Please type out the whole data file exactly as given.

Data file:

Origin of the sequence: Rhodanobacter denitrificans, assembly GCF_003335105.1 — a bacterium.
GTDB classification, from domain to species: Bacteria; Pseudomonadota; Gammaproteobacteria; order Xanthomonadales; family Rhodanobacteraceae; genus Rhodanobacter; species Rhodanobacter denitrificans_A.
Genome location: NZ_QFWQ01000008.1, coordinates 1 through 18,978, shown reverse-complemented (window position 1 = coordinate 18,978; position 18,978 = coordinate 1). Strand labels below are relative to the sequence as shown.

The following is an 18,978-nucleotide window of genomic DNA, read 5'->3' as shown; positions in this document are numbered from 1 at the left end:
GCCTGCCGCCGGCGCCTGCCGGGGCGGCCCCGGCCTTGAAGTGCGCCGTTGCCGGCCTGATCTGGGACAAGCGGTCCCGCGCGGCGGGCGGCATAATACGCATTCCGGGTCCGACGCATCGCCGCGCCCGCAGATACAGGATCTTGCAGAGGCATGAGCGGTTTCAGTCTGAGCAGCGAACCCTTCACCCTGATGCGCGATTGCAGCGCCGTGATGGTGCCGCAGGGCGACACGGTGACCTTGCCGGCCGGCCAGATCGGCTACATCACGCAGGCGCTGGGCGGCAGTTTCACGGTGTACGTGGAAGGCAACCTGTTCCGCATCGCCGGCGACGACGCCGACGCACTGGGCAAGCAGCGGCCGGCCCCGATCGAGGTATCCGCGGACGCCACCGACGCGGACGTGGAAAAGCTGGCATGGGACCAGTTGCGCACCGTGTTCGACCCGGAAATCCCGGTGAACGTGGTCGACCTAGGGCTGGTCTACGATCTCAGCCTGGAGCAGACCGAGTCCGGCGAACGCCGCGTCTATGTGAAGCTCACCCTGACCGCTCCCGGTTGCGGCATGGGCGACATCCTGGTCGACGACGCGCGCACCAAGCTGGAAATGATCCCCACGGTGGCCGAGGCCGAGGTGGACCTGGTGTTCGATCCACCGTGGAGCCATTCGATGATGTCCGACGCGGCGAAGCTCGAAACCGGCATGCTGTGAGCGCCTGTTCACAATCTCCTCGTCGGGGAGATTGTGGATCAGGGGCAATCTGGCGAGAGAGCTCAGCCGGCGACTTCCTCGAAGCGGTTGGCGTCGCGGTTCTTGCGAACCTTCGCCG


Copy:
Origin of the sequence: Rhodanobacter denitrificans, assembly GCF_003335105.1 — a bacterium.
GTDB classification, from domain to species: Bacteria; Pseudomonadota; Gammaproteobacteria; order Xanthomonadales; family Rhodanobacteraceae; genus Rhodanobacter; species Rhodanobacter denitrificans_A.
Genome location: NZ_QFWQ01000008.1, coordinates 1 through 18,978, shown reverse-complemented (window position 1 = coordinate 18,978; position 18,978 = coordinate 1). Strand labels below are relative to the sequence as shown.

The following is an 18,978-nucleotide window of genomic DNA, read 5'->3' as shown; positions in this document are numbered from 1 at the left end:
GCCTGCCGCCGGCGCCTGCCGGGGCGGCCCCGGCCTTGAAGTGCGCCGTTGCCGGCCTGATCTGGGACAAGCGGTCCCGCGCGGCGGGCGGCATAATACGCATTCCGGGTCCGACGCATCGCCGCGCCCGCAGATACAGGATCTTGCAGAGGCATGAGCGGTTTCAGTCTGAGCAGCGAACCCTTCACCCTGATGCGCGATTGCAGCGCCGTGATGGTGCCGCAGGGCGACACGGTGACCTTGCCGGCCGGCCAGATCGGCTACATCACGCAGGCGCTGGGCGGCAGTTTCACGGTGTACGTGGAAGGCAACCTGTTCCGCATCGCCGGCGACGACGCCGACGCACTGGGCAAGCAGCGGCCGGCCCCGATCGAGGTATCCGCGGACGCCACCGACGCGGACGTGGAAAAGCTGGCATGGGACCAGTTGCGCACCGTGTTCGACCCGGAAATCCCGGTGAACGTGGTCGACCTAGGGCTGGTCTACGATCTCAGCCTGGAGCAGACCGAGTCCGGCGAACGCCGCGTCTATGTGAAGCTCACCCTGACCGCTCCCGGTTGCGGCATGGGCGACATCCTGGTCGACGACGCGCGCACCAAGCTGGAAATGATCCCCACGGTGGCCGAGGCCGAGGTGGACCTGGTGTTCGATCCACCGTGGAGCCATTCGATGATGTCCGACGCGGCGAAGCTCGAAACCGGCATGCTGTGAGCGCCTGTTCACAATCTCCTCGTCGGGGAGATTGTGGATCAGGGGCAATCTGGCGAGAGAGCTCAGCCGGCGACTTCCTCGAAGCGGTTGGCGTCGCGGTTCTTGCGAACCTTCGCCG